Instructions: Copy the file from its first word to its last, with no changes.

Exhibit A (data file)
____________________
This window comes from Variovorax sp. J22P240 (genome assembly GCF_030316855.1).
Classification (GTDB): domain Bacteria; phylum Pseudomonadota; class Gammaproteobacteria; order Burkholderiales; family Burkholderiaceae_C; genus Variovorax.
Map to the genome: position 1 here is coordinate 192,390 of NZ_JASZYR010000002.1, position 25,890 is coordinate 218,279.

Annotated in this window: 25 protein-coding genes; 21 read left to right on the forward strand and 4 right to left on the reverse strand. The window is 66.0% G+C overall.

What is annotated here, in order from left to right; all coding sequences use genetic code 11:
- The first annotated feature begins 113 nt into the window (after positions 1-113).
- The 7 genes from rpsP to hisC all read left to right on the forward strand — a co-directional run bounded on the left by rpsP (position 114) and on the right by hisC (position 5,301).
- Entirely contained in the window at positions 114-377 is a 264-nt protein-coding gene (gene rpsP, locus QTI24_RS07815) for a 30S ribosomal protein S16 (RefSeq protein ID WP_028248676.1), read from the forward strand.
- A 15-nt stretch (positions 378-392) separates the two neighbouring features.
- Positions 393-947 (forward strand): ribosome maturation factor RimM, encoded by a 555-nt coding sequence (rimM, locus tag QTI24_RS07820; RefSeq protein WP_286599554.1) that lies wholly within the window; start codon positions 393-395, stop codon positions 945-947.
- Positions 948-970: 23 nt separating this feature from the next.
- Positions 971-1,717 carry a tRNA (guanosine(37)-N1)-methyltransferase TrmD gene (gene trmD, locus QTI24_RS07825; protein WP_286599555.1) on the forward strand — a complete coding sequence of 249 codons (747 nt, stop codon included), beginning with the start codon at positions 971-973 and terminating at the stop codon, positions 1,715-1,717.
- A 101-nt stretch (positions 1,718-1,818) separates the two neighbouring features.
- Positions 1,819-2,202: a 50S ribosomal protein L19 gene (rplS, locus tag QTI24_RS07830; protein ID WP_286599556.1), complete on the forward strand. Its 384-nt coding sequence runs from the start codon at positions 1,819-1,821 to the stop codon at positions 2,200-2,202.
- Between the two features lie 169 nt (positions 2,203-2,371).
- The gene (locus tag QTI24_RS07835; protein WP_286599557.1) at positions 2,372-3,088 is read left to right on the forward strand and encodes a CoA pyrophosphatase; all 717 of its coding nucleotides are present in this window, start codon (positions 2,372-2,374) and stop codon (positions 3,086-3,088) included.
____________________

This window comes from Variovorax sp. J22P240 (genome assembly GCF_030316855.1).
Classification (GTDB): domain Bacteria; phylum Pseudomonadota; class Gammaproteobacteria; order Burkholderiales; family Burkholderiaceae_C; genus Variovorax.
Map to the genome: position 1 here is coordinate 192,390 of NZ_JASZYR010000002.1, position 25,890 is coordinate 218,279.

Annotated in this window: 25 protein-coding genes; 21 read left to right on the forward strand and 4 right to left on the reverse strand. The window is 66.0% G+C overall.

What is annotated here, in order from left to right; all coding sequences use genetic code 11:
- The first annotated feature begins 113 nt into the window (after positions 1-113).
- The 7 genes from rpsP to hisC all read left to right on the forward strand — a co-directional run bounded on the left by rpsP (position 114) and on the right by hisC (position 5,301).
- Entirely contained in the window at positions 114-377 is a 264-nt protein-coding gene (gene rpsP, locus QTI24_RS07815) for a 30S ribosomal protein S16 (RefSeq protein ID WP_028248676.1), read from the forward strand.
- A 15-nt stretch (positions 378-392) separates the two neighbouring features.
- Positions 393-947 (forward strand): ribosome maturation factor RimM, encoded by a 555-nt coding sequence (rimM, locus tag QTI24_RS07820; RefSeq protein WP_286599554.1) that lies wholly within the window; start codon positions 393-395, stop codon positions 945-947.
- Positions 948-970: 23 nt separating this feature from the next.
- Positions 971-1,717 carry a tRNA (guanosine(37)-N1)-methyltransferase TrmD gene (gene trmD, locus QTI24_RS07825; protein WP_286599555.1) on the forward strand — a complete coding sequence of 249 codons (747 nt, stop codon included), beginning with the start codon at positions 971-973 and terminating at the stop codon, positions 1,715-1,717.
- A 101-nt stretch (positions 1,718-1,818) separates the two neighbouring features.
- Positions 1,819-2,202: a 50S ribosomal protein L19 gene (rplS, locus tag QTI24_RS07830; protein ID WP_286599556.1), complete on the forward strand. Its 384-nt coding sequence runs from the start codon at positions 1,819-1,821 to the stop codon at positions 2,200-2,202.
- Between the two features lie 169 nt (positions 2,203-2,371).
- The gene (locus tag QTI24_RS07835; protein WP_286599557.1) at positions 2,372-3,088 is read left to right on the forward strand and encodes a CoA pyrophosphatase; all 717 of its coding nucleotides are present in this window, start codon (positions 2,372-2,374) and stop codon (positions 3,086-3,088) included.